3. Sort of related, if you take your leafy greens and soak them in cool water for 2 hours before putting in the fridge they will last weeks longer.

              I've had lettuce from the grocer go for 6 weeks.

              7 Replies
              1. re: Zalbar

                I get te novelty of all this but buying fresh produce is not meant to be an endurance contest. Even if I could keep strawberries for weeks, why would I want to?

                1. re: ferret

                  So you don't have to throw them out? I buy them by the quart and if I'm not canning them, it takes a while to go through them.

                  1. re: coll

                    I get the not throwing them out part, but it seems to be inconsistent to the fresh produce concept when you're keeping things for weeks at a time.

                    1. re: ferret

                      So should I buy just a dozen strawberries at a time? Or only buy them frozen, since I am not appreciative enough of fresh ;-)?

                      I mostly buy them to make jam, on impulse, then have to keep them in good shape until I get around to it. Meanwhile I love to pick on them too, but can't imagine eating a whole quart in one sitting.

                      They taste as good as the day they were born, by the way, after their glass jar storage. They don't turn into mush or anything. I don't wash them or treat them with vinegar or anything like that either.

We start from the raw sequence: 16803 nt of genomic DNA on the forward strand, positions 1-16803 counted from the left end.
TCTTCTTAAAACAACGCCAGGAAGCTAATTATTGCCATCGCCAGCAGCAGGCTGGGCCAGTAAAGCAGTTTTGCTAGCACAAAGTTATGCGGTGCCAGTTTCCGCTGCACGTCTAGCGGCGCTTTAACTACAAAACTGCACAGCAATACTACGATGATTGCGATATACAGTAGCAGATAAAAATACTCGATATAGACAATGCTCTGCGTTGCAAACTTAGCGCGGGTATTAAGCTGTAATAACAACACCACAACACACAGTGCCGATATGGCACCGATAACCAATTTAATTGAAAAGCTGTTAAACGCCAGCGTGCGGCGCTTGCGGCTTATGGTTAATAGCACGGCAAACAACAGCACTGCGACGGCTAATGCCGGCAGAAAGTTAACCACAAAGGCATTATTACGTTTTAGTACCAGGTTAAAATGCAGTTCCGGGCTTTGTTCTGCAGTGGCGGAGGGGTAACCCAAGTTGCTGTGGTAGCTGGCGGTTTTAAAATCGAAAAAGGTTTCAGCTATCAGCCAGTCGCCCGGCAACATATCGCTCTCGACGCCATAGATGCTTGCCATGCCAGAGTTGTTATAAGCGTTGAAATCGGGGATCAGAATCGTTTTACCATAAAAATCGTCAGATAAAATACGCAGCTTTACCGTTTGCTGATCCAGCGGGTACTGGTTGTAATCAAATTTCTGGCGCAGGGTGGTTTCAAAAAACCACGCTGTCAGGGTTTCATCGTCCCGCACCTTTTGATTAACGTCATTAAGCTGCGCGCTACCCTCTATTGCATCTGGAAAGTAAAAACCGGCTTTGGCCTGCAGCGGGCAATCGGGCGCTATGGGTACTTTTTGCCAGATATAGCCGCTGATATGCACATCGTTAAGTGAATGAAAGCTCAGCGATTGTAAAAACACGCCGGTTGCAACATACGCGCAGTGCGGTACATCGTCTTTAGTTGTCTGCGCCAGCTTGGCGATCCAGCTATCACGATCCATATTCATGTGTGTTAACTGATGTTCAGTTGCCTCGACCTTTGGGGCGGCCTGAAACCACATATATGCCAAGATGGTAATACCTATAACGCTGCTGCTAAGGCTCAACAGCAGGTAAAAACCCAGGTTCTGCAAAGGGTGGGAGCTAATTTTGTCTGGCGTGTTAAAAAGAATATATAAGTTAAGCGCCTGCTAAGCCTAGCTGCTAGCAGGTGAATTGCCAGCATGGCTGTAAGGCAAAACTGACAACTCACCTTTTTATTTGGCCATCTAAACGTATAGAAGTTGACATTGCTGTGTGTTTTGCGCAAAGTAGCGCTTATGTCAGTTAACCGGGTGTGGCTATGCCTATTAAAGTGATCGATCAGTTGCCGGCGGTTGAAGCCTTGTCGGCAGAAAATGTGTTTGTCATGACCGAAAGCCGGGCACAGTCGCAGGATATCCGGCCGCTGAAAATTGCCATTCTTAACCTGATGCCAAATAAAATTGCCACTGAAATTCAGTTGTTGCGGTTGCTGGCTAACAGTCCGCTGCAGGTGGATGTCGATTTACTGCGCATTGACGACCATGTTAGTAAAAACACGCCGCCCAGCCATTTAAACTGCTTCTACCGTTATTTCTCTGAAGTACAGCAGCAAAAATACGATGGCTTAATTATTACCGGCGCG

2. re: ferret

                    I agree, fresh is best, I usually buy several pints at a time and don't hesitate to eat them. Also, I never refrigerate them.

                    1. re: ferret

                      I live alone and buy the large containers of blueberries from Costco. If I don't give them the hot-water bath described above, the berries will start to go moldy after just a couple of days in the fridge. I'm not looking for them to last for weeks, just long enough to eat them all.

                      1. re: ferret

                        for me it's not the novelty. i live alone, so i need my fresh produce to last until i can eat it all.

                        re strawberries: here in massachusetts, the season for native strawberries is short (father's day-4th of july, tops), and rainy (which jepordizes the crop, sometimes wipes it out altogether). so, when i'm able to get native strawberries, storing them in glass jars allows me to get the most out of the.